Of all the sites of the body subject to incursion by pathogens, the lungs represent the most challenging immunological dilemma for the host. Not only do the lungs represent the environment most frequently targeted by pathogens, their role as the organ of gas exchange makes their normal functioning critical for health and intolerant of collateral damage. In this special Focus issue, Nature Immunology is proud to present a collection of Reviews covering recent advances in key topics of lung immunology. Accompanying the Focus issue is an animation introducing the lung environment, its main immunological participants and the dysregulated response that occurs during an asthma attack (www.nature.com/ni/multimedia/lung).

Pathogens such as influenza virus and rhinovirus elicit archetypal respiratory infections; influenza virus is also responsible for sporadic and unpredictable pandemics of global importance. Key to the response to such viruses are robust yet well-regulated adaptive immune responses. Chiu and Openshaw review the role of T cells and B cells in the response to viruses, as well as emerging themes such as the specific contribution of follicular helper T cells and tissue-resident memory T cells. Although viruses can be directly cytopathic, an important contributor to the lung pathology seen in certain infections, such as infection with influenza virus, is the 'cytokine storm' that arises from a poorly regulated adaptive immune response. Nowhere is this more important than in the delicate tissues of the lungs. Understanding how to initiate well-balanced adaptive immunity will be essential for the development of effective vaccines.

In addition to housing an extensive retinue of cells of the adaptive immune system, the lungs have other critical defensive abilities provided by the respiratory epithelial cells. Whitsett and Alenghat describe how the respiratory epithelium juggles its role as the surface of gaseous exchange with its ability to actively combat infectious agents and harmful particulate matter. On its most basic level, the epithelium represents a physical barrier that produces mucus, which entangles and sweeps away damaging agents via the action of the mucus 'escalator'. However, even surfactant proteins, which are involved mainly in diminishing surface tension, 'moonlight' as antimicrobial molecules and are able to opsonise bacteria. The respiratory epithelium is also able to directly sense pathogens and respond via the release of antimicrobial peptides or signal escalation of the immune response through their production of the cytokines TSLP, IL-25 and IL-33. Collectively, these innate processes are usually able to maintain near-sterility of the lungs without the intervention of 'conventional' cells of the immune system.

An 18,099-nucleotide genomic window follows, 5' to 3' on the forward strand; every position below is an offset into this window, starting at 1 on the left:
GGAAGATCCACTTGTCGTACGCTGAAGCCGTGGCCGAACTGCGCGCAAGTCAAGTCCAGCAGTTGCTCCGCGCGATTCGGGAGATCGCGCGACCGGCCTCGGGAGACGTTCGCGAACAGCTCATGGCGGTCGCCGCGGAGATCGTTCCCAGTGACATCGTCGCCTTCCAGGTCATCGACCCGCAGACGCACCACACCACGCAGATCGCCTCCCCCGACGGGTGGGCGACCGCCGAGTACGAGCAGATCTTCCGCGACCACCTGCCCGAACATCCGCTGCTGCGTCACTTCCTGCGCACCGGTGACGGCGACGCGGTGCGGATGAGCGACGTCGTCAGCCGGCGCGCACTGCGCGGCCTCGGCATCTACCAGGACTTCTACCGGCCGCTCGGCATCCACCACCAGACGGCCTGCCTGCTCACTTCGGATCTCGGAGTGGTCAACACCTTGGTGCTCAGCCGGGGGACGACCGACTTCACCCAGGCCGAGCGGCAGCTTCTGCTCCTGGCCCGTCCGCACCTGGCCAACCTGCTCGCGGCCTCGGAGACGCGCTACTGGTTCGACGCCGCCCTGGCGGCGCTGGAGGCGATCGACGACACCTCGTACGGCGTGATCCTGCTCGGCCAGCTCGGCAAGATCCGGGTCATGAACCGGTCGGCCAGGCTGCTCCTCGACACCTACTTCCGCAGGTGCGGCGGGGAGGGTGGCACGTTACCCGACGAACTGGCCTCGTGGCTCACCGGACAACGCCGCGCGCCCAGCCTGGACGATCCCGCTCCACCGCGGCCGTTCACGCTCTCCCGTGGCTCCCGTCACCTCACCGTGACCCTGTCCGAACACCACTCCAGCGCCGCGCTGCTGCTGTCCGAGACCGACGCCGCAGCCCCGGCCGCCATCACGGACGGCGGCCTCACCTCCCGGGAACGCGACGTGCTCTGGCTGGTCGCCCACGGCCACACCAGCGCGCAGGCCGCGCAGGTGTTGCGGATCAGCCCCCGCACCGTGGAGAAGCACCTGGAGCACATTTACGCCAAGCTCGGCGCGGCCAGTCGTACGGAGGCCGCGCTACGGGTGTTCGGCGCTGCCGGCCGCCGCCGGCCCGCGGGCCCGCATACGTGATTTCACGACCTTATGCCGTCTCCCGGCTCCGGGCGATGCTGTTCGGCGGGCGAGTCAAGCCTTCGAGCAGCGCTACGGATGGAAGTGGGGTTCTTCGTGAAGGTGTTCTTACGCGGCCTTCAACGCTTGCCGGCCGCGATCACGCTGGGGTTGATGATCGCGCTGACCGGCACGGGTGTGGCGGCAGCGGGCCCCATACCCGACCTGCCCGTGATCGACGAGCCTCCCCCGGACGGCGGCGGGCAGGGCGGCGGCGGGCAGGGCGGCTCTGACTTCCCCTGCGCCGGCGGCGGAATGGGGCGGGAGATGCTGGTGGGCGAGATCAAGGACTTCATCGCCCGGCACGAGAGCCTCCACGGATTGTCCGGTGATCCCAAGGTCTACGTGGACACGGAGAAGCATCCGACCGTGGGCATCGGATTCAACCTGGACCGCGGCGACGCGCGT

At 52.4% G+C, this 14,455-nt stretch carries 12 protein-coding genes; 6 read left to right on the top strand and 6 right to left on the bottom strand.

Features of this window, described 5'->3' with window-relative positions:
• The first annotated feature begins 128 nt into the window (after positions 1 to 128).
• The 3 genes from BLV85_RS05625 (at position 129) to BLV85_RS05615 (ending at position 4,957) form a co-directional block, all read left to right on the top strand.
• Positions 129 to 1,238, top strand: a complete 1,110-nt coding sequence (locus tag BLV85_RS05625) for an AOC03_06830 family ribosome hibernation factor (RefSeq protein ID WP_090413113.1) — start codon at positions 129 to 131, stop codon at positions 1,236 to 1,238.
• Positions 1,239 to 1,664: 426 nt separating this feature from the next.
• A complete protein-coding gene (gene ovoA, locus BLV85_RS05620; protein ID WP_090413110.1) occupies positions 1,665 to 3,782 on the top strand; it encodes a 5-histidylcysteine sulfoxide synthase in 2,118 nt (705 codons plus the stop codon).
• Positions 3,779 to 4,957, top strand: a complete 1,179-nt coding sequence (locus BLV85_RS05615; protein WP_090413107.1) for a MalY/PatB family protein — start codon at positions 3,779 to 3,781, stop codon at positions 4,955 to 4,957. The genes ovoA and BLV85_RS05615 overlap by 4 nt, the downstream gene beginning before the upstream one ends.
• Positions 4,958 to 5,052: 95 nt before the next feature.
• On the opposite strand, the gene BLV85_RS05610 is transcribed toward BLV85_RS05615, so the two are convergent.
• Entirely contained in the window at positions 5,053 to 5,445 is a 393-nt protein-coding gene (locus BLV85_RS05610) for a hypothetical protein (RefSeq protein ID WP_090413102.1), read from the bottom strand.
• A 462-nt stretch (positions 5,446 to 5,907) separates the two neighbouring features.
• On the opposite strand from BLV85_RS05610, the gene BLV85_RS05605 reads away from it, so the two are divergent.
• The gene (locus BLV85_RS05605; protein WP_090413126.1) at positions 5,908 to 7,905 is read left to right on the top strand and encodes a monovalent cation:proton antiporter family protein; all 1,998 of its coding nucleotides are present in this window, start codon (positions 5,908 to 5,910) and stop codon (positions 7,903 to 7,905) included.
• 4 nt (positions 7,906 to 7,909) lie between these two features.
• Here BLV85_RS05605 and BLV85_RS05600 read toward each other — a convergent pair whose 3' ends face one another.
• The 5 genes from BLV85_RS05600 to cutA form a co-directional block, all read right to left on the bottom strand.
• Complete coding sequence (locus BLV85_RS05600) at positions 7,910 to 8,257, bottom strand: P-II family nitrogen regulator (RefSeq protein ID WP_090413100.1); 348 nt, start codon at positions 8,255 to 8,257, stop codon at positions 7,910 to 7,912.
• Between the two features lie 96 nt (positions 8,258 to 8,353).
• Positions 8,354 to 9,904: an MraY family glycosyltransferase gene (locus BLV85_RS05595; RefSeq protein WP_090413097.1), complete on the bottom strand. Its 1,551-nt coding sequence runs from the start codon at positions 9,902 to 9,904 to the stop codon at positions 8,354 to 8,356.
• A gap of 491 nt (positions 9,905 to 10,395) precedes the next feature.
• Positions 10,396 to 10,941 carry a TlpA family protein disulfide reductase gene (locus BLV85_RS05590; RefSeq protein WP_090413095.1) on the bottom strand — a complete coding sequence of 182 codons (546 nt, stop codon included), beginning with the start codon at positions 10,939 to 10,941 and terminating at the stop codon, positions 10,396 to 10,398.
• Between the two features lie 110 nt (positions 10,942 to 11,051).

Kopf, Schneider and Nobs survey the other critical populations of cells of the innate immune system in the lungs, including dendritic cells and macrophages. As a measure of their importance, alveolar macrophages in the lower respiratory tract make up by far the largest population of leukocytes in the steady state. Not only do these cells ingest microbes and damaging particles but also, as antigen-presenting cells, dendritic cells sample the lung lumen and, along with respiratory epithelial cells, initiate and set the tone of immune responses. The authors also shed light on the origin and development of these populations, which have been hitherto somewhat mysterious.

Finally, a pair of Reviews cover two main diseases of the lungs. Lambrecht and Hammad update the understanding of asthma, the most prevalent allergic disease of the lungs. Although it is conventionally considered a classic type 2 immune disease, the authors emphasize the fact that asthma is extraordinarily heterogeneous, encompassing also neutrophil-, TH9- and TH17-dependent forms. This diversity will doubtless represent a challenge for the feasibility of a single effective therapy. Finally, Orme, Robinson and Cooper discuss that most ancient of human infectious diseases, Mycobacteria tuberculosis. Over more than 70,000 years of coevolution with its human host, M. tuberculosis has honed its ability to manipulate immune responses. Not only is M. tuberculosis able to avoid elimination, but also its manipulations actually redirect the immune system to maximize the chances of transmission.

Nature Immunology hopes that this collection of Reviews and animation will help spur further work into the understanding of this important field. We thank Janssen Pharmaceutical Companies of Johnson & Johnson for their financial support in producing this special Focus on the immunology of the lung and its accompanying animation. Nature Immunology is solely responsible for the content of these pages and the animation.